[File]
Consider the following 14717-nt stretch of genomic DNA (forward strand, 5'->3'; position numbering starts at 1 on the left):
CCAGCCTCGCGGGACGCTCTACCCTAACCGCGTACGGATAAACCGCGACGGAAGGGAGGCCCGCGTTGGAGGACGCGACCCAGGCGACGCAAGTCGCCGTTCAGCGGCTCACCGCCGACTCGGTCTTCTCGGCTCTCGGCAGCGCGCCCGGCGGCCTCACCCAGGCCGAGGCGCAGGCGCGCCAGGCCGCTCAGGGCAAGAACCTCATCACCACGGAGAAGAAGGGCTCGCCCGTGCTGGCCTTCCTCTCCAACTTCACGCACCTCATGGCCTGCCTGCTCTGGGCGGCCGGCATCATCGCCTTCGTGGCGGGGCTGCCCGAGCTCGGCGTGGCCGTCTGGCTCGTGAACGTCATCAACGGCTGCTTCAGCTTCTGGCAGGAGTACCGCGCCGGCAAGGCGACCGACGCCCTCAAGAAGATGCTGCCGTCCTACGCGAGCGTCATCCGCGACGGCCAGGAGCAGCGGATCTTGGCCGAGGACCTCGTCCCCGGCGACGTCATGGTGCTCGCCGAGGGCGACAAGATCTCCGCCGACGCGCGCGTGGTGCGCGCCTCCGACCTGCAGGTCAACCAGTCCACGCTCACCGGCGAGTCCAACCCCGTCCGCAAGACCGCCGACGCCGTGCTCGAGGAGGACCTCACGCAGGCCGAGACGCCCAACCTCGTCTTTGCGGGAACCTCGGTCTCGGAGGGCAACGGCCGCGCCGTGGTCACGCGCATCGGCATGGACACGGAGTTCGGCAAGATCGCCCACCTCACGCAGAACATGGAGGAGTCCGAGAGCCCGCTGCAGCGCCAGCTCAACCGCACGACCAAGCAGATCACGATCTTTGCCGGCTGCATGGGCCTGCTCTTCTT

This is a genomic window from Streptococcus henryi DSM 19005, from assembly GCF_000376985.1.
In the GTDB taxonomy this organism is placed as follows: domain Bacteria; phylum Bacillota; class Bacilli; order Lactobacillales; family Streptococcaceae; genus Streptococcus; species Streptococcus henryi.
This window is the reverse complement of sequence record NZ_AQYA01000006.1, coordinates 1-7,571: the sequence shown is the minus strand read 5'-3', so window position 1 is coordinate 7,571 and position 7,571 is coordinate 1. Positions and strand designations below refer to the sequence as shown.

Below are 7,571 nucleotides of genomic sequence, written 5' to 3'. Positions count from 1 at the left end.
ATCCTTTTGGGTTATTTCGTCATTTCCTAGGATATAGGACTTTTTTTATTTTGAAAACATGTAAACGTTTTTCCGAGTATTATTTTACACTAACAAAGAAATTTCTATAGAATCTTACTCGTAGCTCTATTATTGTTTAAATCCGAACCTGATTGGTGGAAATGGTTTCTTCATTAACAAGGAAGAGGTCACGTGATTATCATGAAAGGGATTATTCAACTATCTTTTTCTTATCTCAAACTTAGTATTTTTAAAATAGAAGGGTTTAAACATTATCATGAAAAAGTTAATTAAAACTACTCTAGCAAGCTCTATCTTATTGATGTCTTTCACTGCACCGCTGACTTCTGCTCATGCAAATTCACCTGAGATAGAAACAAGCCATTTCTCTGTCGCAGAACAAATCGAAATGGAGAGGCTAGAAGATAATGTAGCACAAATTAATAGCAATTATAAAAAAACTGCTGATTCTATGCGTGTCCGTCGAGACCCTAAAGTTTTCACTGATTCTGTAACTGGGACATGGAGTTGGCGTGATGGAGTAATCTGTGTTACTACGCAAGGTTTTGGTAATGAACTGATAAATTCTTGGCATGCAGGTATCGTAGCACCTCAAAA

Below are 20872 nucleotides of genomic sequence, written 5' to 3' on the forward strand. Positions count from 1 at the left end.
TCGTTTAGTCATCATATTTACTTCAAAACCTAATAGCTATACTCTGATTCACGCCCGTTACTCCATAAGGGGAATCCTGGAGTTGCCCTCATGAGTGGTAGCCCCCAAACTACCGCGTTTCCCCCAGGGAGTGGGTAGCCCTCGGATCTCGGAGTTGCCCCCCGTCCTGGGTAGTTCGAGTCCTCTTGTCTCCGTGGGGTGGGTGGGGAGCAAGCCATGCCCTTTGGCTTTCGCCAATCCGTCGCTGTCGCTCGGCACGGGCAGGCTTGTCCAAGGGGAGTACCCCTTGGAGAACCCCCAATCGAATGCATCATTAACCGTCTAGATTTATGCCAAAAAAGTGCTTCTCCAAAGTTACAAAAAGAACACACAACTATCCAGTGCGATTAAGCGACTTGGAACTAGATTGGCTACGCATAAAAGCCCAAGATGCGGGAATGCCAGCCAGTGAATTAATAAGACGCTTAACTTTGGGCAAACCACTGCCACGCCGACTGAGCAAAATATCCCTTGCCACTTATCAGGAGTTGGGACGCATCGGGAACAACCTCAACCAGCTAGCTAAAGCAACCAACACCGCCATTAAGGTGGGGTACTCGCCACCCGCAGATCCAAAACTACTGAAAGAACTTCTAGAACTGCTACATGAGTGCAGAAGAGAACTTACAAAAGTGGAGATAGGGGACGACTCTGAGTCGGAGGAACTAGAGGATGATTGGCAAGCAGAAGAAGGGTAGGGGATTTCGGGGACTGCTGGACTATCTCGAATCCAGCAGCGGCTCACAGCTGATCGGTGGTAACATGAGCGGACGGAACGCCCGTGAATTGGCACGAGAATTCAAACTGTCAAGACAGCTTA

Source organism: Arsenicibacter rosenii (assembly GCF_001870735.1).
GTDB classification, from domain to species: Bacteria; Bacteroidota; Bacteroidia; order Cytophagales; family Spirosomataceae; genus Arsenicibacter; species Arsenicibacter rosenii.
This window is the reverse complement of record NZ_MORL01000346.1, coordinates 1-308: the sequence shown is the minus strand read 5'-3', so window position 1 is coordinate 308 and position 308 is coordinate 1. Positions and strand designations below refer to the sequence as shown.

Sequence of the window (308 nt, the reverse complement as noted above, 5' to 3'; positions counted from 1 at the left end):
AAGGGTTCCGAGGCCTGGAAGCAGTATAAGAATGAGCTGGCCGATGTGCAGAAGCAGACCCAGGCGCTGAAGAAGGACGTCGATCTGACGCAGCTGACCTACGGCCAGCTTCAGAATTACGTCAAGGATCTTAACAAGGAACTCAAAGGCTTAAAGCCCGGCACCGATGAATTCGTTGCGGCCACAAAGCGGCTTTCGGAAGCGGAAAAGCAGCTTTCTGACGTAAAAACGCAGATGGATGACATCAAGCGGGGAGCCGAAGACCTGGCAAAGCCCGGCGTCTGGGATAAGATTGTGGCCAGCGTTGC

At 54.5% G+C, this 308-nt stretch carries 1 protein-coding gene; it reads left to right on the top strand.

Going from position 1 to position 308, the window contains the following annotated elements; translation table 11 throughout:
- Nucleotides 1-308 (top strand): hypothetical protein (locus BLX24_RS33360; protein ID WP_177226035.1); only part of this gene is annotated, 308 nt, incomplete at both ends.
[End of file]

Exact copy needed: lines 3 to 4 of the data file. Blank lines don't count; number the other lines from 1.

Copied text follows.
This is a genomic window from Streptococcus henryi DSM 19005, from assembly GCF_000376985.1.
In the GTDB taxonomy this organism is placed as follows: domain Bacteria; phylum Bacillota; class Bacilli; order Lactobacillales; family Streptococcaceae; genus Streptococcus; species Streptococcus henryi.